Welcome to the home of The Question Evolution Project. Presenting information demonstrating that there is no truth in minerals-to-man evolution, and presenting evidence for special creation. —Established by Cowboy Bob Sorensen

Friday, December 15, 2017

Creation and — Formula One Racing?

Never thought I would do a post about motorsports. Some people are thrill about "man and machine". Even though I am a guy, motorsports are not something I prefer. But I grabbed the article featured below just to see why ICR wrote about Formula One (or, F1) racing, and I was pleasantly surprised. It's not so much about the sport as it is about the driver. I hope you will stay along for the ride (heh!) and maybe learn a few things like I did.

Physical and mental demands on a Formula One racer testify of the skill of the Master Engineer
Credit: Pixabay / Ádám Urvölgyi
The racing sport that seems to be the one most people hear about is NASCAR, but I reckon that it's on the wane. There are several auto racing sports in which well-heeled folks participate, and have some similarities. Those racing sports are popular, too. Here we'll focus on Formula One. Don't commence to thinking you'll be like one of the good ol' boys and use your own car in a Grand Prix race. That'll be the day! F1 autos are mighty expensive.

Let me take a side trail for a moment. Having done some bicycling, I know that there are many things of which a rider needs to be mindful. How the bike feels, its sounds, traffic (not just vehicular), weather, how the rider feels, proper equipment, handlebar and saddle adjustments, and much more. The mind is processing a great deal of input very quickly. The whole situation is intensified during a race.

There are similarities to what I just described to F1 racing. You may be tempted to think that anyone can get into an expensive car and go at high speeds around a track, but there are significant physical requirements. Making a turn, the driver may have to deal with five "gs" (g-force, the number of times the force of gravity; their effective body weight is five times greater). Astronauts on lift-off typically deal with three gs. The input for an F1 driver includes radio communications, as well as the feel of the track, the automobile, sounds (very loud), and much more. Then there's the challenge of keeping it under control when something unexpected happens.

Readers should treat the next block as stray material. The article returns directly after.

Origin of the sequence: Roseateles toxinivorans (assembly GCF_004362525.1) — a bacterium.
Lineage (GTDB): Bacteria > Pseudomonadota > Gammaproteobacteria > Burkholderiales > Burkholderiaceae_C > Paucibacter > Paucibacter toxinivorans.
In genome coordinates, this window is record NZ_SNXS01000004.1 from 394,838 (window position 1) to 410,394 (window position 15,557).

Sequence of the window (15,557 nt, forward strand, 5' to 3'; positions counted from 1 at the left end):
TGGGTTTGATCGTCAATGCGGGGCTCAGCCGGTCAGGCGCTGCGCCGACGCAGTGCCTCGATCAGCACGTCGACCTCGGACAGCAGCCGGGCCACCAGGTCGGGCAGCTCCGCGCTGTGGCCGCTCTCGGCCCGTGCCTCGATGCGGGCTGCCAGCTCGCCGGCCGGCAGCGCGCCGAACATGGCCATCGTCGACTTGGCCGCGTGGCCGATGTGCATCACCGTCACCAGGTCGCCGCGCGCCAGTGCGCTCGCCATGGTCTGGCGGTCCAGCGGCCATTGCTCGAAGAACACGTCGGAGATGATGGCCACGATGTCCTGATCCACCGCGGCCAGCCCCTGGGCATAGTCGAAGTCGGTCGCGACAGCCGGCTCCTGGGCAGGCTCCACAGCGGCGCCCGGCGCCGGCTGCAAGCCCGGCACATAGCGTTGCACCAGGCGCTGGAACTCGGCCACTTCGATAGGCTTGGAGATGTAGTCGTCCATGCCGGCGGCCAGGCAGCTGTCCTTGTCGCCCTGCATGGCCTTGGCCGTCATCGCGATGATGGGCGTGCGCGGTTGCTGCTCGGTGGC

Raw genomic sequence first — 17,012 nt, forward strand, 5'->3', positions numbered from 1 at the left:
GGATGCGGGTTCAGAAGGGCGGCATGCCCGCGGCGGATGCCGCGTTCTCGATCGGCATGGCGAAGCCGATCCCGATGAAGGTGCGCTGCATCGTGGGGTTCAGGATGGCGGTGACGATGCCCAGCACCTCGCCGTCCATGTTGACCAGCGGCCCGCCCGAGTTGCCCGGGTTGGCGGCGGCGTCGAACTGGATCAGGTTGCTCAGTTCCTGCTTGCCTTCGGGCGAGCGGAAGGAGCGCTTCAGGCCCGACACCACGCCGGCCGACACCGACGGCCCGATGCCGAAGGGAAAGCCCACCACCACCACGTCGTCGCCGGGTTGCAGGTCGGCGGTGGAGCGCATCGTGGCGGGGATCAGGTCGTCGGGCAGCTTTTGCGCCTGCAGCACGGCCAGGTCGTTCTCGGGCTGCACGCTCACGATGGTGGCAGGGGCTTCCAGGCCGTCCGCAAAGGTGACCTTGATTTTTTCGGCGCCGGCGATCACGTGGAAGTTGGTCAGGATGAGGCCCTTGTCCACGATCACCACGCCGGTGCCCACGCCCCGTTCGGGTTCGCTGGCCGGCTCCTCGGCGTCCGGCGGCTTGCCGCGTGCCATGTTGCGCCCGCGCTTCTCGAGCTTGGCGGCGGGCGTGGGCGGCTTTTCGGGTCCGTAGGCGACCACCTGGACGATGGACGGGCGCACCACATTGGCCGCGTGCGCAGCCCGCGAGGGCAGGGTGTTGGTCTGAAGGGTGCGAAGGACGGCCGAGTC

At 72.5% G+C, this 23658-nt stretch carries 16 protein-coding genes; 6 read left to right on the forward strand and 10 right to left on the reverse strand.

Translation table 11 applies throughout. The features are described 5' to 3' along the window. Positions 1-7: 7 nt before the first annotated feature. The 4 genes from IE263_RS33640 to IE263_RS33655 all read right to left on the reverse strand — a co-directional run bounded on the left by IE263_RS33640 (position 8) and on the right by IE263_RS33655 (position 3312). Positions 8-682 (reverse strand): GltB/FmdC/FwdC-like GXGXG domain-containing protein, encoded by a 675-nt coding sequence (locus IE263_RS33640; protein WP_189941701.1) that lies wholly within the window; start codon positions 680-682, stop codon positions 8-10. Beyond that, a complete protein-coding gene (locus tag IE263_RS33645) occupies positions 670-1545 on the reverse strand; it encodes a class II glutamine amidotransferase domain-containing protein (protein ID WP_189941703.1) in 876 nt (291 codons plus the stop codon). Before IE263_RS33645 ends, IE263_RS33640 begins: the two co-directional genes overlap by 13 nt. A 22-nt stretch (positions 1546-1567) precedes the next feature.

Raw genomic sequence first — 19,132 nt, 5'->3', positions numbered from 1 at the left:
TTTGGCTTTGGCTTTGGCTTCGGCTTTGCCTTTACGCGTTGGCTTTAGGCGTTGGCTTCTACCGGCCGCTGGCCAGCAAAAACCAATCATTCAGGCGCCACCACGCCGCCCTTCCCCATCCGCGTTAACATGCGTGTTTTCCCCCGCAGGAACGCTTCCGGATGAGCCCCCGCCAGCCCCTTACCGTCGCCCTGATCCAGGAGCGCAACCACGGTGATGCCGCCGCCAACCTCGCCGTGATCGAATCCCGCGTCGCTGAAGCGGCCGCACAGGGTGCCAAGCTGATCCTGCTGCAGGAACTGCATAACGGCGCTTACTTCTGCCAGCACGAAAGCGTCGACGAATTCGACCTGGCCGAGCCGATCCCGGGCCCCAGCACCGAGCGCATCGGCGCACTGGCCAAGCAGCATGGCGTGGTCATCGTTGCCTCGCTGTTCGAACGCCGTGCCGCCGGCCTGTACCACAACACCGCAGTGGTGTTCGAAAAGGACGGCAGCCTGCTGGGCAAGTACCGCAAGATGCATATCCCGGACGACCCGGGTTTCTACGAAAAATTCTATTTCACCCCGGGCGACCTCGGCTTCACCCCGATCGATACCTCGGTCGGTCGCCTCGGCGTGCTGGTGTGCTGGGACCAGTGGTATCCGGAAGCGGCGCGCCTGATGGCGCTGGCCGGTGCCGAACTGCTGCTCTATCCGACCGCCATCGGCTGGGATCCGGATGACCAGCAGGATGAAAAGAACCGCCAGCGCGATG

The vehicles are carefully engineered by people using the minds the Master Engineer gave them. Doing the driving requires use of the engineered mind under stressful conditions and making rapid decisions. The brain is similar to a computer, but on a scale beyond the digital computer. More like a quantum computer! And we're supposed to believe all this came about by time, chance, natural selection, mutations, and luck? Oh, please.
Bright red with perfect details, a Ferrari Formula 1 F1 SF15-T diecast model race car would make a great present! Young boys around the world push their model Ferraris across the floor while making sounds of growling engines and squealing tires. They envision themselves seated behind the wheel, racing on winding tracks and reaching speeds over 200 miles per hour. A select few will become race drivers. Along the way they will be physically transformed into something they probably haven’t considered: a world-class competitive athlete.
Watching a Formula 1 (F1) car maneuver at high speeds is exciting. Seated in one during its performance is a different story altogether. Even riding as a passenger in dual-seated racing vehicles provides a whole set of sensations—mostly quite uncomfortable—that must be experienced to be appreciated. They are so unlike average driving that a realistic experience in one of these machines can’t be imagined. The physical strains demand that the drivers be in excellent physical shape.
I'd be much obliged if you'd read the rest, just click on "Beauty in Motion: Formula 1 Drivers".




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